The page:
Disruption has been one of the decade’s buzzwords. Primarily associated with the technology giants of Silicon Valley, the likes of Facebook, Twitter and Uber are often lauded for innovating where clunky incumbents have failed. In doing so they are viewed as harbingers of progressive change – the leaders of a new, innovation driven economy. With start-up mania at its peak, disruption is usually viewed as unequivocally positive, if at times uncomfortable.
Yet 2016 is reminding us that disruption cuts both ways, and can be highly regressive. We may only be just over half way through the year, but it has already provided enough disruption for the next few decades, and it looks certain that there will be more.
In Europe, the spike in terror attacks has contributed to an already growing tide of xenophobia consistently linked to the influx of refugees and migrants. In May Austria came within a hair’s breadth of electing the European Union’s first far-right head of state in presidential polls, with the country’s main political parties not even featuring in the close run-off between Norbert Hofer of the right-wing Freedom Party and an independent candidate. He lost by a mere 30,863 votes, but Austria’s constitutional court later annulled the result and ordered the election to be held again.
Anti-foreigner sentiment also played a central role in the United Kingdom’s unprecedented and largely unexpected decision to leave the European Union. The country’s ruling party had evidently misjudged the popular mood, with little by way of a plan in case of a “Leave” vote. The move has already sent shock waves through the global economy, and was welcomed by France’s far right leader, Marine Le Pen.
All eyes are now nervously fixed on the US presidential election in November. Dismissed as nothing more than an amusing PR stunt just six months ago, Donald Trump’s candidacy arguably embodies the 2016 wave of disruption more than any other event. Having already secured millions of votes in the primary campaign, a nationwide poll immediately after the Republican National Convention in July put him well clear of his Democratic rival Hillary Clinton. Trump’s ascendancy has been characterised by an anti establishment slant, backed up by vitriolic anti-foreigner rhetoric, aimed primarily at Muslims and Mexicans. This has done nothing to slow him down – if anything, it has worked in his favour.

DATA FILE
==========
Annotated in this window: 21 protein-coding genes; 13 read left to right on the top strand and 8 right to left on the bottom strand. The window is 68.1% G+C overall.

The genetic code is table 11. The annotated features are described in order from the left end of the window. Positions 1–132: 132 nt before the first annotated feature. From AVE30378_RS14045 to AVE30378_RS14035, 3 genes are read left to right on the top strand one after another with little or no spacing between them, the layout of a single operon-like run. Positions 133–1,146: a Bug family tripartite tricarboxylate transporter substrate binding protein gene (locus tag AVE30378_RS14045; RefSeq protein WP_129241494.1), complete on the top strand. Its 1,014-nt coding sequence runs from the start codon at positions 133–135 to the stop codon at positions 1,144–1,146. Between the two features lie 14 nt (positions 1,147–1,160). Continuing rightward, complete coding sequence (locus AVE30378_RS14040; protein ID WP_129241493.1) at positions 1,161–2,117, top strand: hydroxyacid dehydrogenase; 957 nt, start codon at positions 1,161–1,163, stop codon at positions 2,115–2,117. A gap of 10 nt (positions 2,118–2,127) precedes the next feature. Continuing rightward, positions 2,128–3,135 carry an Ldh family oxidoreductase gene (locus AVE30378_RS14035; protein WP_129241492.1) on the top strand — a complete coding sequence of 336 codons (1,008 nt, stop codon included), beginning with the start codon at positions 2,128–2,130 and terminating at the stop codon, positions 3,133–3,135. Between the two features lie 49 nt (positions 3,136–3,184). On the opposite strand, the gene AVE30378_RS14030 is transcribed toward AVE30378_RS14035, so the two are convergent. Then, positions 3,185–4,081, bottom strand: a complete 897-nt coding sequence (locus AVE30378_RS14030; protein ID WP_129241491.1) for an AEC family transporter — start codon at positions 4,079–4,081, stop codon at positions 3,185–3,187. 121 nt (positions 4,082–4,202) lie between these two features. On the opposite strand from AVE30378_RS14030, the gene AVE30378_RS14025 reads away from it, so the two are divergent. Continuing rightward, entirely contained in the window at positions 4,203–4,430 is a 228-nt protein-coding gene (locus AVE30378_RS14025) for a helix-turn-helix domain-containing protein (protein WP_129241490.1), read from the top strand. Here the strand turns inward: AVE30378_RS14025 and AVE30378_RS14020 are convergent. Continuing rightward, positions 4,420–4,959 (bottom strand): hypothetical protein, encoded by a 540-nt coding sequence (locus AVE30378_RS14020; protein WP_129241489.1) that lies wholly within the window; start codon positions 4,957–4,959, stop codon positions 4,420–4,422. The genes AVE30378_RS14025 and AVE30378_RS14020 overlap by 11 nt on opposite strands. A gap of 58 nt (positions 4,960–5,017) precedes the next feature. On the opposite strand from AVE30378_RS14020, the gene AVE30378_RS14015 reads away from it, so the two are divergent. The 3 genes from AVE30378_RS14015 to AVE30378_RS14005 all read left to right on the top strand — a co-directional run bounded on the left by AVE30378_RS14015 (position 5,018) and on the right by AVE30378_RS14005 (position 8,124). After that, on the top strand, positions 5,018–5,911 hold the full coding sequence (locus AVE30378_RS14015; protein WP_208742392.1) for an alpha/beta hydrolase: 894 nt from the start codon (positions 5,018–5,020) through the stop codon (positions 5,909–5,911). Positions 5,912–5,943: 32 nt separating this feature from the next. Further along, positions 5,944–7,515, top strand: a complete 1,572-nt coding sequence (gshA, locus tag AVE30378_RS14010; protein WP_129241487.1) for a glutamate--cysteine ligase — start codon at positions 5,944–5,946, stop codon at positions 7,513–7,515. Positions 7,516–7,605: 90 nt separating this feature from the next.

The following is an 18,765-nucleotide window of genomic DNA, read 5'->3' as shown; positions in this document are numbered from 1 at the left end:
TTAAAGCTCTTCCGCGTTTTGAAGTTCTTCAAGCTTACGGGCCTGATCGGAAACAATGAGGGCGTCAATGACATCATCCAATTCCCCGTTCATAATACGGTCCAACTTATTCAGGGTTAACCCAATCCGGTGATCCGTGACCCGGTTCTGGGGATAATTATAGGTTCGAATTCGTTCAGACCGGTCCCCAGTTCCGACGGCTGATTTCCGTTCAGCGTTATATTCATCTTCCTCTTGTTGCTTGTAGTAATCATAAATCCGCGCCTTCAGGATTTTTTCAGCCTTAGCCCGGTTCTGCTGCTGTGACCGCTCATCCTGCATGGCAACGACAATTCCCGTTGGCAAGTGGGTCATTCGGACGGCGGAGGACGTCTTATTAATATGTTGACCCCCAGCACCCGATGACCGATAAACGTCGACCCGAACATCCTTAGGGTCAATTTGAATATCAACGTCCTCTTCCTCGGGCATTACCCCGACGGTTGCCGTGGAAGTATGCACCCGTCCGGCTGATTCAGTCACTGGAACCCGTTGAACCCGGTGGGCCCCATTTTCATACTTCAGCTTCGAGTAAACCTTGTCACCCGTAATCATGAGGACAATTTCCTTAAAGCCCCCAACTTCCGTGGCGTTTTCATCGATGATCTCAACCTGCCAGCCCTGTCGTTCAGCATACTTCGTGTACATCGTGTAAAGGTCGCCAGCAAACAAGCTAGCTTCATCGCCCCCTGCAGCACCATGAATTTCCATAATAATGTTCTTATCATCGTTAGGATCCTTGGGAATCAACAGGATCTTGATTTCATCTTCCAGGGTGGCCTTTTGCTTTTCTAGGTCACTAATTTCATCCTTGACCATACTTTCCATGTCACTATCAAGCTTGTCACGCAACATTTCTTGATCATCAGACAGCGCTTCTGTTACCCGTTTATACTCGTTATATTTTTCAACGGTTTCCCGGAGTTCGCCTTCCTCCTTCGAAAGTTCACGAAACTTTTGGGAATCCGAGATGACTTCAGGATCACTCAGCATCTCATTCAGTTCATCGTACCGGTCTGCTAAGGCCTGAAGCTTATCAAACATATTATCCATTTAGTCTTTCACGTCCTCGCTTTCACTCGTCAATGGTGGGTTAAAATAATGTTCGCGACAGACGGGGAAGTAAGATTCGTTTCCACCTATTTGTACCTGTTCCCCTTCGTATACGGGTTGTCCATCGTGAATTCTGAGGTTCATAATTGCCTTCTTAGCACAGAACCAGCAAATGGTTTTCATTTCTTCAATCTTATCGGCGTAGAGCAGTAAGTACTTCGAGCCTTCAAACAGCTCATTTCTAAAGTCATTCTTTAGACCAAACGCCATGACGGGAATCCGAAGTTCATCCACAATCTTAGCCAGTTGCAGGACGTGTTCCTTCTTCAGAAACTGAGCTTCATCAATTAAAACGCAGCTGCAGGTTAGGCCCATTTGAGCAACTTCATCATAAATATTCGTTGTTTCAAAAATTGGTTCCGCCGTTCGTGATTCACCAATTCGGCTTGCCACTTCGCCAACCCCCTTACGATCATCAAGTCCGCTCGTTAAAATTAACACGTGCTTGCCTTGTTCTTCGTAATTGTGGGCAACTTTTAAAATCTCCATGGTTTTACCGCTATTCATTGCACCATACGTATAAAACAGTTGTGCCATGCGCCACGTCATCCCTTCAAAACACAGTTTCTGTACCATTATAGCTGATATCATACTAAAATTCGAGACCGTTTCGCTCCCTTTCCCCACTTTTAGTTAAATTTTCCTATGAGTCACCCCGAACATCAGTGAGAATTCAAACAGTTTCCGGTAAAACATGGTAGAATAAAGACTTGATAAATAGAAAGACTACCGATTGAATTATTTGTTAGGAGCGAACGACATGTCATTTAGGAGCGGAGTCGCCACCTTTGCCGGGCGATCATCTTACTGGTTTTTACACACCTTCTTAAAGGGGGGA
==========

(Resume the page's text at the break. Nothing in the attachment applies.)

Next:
Across the globe, politics is becoming more reactionary, more short-term, and more regressive. The world will be hoping that Trump does not triumph in November. Yet even a Clinton victory is unlikely to mark a return to progressive and stable politics.
Underpinning this tide of xenophobic, anti-establishment populism are bigger, global trends, with inequality and social fragmentation at the forefront. If the numbers are reliable, the world has never been as unequal as today, with a few dozen individuals owning as much wealth as the majority of the global population.
Waiting for the fallout
What does all this have to do with Africa? It is simple – nobody anywhere is unaffected by these trends. The only question is what exactly the fallout will be. To date, there is little evidence to suggest governments are addressing these trends at their base by tackling core issues such as inequality and a lack of social mobility.
There is an urgent need for determined and bold leadership that will not kowtow to short-term populism with severe long-term implications. Do not hold your breath though – few are even talking about this. Brace yourself, the next six months are likely to be just as rough as the last.